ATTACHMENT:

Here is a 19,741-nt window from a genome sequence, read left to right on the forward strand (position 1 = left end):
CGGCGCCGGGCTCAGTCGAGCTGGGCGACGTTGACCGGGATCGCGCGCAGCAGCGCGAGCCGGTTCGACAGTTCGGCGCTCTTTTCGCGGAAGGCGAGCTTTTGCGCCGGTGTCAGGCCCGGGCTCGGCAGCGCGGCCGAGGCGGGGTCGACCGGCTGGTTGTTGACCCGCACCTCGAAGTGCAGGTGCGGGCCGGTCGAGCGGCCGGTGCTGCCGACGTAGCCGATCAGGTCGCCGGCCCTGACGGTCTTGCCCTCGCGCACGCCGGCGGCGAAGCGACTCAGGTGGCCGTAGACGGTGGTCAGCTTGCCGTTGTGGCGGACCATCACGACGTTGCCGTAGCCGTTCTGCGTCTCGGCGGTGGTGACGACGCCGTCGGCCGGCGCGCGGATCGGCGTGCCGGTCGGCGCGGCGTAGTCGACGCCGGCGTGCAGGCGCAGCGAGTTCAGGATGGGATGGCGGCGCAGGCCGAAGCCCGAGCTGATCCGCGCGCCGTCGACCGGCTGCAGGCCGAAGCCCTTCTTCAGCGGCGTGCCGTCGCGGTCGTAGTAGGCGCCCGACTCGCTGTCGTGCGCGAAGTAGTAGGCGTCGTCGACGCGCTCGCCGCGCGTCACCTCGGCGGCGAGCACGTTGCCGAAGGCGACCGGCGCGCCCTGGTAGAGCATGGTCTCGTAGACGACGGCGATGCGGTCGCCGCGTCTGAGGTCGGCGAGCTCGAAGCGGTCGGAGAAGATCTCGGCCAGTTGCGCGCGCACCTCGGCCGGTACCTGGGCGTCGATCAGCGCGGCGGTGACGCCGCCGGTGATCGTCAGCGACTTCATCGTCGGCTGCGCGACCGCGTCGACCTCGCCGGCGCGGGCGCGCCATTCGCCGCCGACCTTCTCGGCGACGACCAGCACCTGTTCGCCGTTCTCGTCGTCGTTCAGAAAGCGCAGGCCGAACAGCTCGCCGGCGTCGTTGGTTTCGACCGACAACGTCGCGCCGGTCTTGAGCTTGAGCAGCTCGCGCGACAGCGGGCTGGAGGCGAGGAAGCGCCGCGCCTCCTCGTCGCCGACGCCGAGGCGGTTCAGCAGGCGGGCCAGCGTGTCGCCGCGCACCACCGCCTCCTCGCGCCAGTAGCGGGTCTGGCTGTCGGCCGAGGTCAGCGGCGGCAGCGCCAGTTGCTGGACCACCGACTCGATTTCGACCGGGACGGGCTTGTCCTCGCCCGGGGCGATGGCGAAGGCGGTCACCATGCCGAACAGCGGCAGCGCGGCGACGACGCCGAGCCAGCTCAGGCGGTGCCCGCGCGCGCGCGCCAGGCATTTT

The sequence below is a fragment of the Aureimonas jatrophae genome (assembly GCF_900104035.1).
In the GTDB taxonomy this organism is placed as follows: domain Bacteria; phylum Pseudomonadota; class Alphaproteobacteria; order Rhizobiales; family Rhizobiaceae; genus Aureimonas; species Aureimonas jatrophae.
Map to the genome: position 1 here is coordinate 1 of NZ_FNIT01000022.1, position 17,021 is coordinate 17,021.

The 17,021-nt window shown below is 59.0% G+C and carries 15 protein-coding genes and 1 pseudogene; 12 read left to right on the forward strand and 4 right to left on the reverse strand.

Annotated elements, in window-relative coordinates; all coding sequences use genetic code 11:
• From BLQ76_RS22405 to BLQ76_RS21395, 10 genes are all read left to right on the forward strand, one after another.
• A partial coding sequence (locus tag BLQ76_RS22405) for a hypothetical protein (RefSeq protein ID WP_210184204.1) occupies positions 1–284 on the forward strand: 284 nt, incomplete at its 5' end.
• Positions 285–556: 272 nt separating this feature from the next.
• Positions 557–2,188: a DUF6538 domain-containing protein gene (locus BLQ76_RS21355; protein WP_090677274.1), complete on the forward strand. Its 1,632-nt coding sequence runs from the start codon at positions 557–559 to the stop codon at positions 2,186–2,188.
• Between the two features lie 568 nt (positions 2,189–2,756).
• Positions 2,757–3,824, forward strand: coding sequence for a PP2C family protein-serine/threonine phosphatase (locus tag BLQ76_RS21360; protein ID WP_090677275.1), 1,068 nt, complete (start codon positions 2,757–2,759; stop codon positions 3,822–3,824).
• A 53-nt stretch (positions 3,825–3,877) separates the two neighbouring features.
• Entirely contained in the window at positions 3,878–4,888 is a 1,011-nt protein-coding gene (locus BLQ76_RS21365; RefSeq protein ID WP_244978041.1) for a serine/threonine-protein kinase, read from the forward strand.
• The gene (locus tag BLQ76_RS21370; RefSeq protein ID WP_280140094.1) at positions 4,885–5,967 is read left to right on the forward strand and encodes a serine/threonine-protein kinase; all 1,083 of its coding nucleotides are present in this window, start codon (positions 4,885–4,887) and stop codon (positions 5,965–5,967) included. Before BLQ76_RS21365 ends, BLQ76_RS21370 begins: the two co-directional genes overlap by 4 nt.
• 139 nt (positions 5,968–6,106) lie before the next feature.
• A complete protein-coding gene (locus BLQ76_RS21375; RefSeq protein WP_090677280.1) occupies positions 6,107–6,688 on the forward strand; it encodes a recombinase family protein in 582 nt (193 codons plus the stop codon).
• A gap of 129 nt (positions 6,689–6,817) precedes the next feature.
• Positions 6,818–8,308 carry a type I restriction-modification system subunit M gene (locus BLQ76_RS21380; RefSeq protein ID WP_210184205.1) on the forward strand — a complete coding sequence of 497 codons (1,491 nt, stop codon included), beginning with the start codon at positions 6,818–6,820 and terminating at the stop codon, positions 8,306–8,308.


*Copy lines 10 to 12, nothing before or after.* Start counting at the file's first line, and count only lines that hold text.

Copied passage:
• Positions 285–556: 272 nt separating this feature from the next.
• Positions 557–2,188: a DUF6538 domain-containing protein gene (locus BLQ76_RS21355; protein WP_090677274.1), complete on the forward strand. Its 1,632-nt coding sequence runs from the start codon at positions 557–559 to the stop codon at positions 2,186–2,188.
• Between the two features lie 568 nt (positions 2,189–2,756).